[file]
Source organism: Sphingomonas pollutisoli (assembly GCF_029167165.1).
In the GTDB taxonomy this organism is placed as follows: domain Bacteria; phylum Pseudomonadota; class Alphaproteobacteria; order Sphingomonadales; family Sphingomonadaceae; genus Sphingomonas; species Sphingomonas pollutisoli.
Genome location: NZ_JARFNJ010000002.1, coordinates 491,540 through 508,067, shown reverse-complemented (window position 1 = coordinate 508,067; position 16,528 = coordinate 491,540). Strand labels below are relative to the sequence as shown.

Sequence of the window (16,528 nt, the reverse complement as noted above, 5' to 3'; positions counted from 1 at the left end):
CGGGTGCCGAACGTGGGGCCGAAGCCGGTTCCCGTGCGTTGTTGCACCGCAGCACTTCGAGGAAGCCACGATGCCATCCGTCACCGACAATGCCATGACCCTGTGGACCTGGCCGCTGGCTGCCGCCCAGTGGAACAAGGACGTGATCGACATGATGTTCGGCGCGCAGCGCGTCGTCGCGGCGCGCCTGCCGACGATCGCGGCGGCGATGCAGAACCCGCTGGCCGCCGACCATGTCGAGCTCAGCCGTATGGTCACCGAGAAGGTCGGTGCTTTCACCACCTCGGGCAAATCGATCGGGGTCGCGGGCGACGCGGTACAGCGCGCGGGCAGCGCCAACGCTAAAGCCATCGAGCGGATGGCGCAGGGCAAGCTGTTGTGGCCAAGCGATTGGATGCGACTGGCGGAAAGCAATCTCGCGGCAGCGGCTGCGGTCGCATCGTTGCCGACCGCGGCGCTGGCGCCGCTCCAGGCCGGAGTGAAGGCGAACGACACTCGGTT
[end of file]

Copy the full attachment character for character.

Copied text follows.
Source organism: Sphingomonas pollutisoli (assembly GCF_029167165.1).
In the GTDB taxonomy this organism is placed as follows: domain Bacteria; phylum Pseudomonadota; class Alphaproteobacteria; order Sphingomonadales; family Sphingomonadaceae; genus Sphingomonas; species Sphingomonas pollutisoli.
Genome location: NZ_JARFNJ010000002.1, coordinates 491,540 through 508,067, shown reverse-complemented (window position 1 = coordinate 508,067; position 16,528 = coordinate 491,540). Strand labels below are relative to the sequence as shown.

Sequence of the window (16,528 nt, the reverse complement as noted above, 5' to 3'; positions counted from 1 at the left end):
CGGGTGCCGAACGTGGGGCCGAAGCCGGTTCCCGTGCGTTGTTGCACCGCAGCACTTCGAGGAAGCCACGATGCCATCCGTCACCGACAATGCCATGACCCTGTGGACCTGGCCGCTGGCTGCCGCCCAGTGGAACAAGGACGTGATCGACATGATGTTCGGCGCGCAGCGCGTCGTCGCGGCGCGCCTGCCGACGATCGCGGCGGCGATGCAGAACCCGCTGGCCGCCGACCATGTCGAGCTCAGCCGTATGGTCACCGAGAAGGTCGGTGCTTTCACCACCTCGGGCAAATCGATCGGGGTCGCGGGCGACGCGGTACAGCGCGCGGGCAGCGCCAACGCTAAAGCCATCGAGCGGATGGCGCAGGGCAAGCTGTTGTGGCCAAGCGATTGGATGCGACTGGCGGAAAGCAATCTCGCGGCAGCGGCTGCGGTCGCATCGTTGCCGACCGCGGCGCTGGCGCCGCTCCAGGCCGGAGTGAAGGCGAACGACACTCGGTT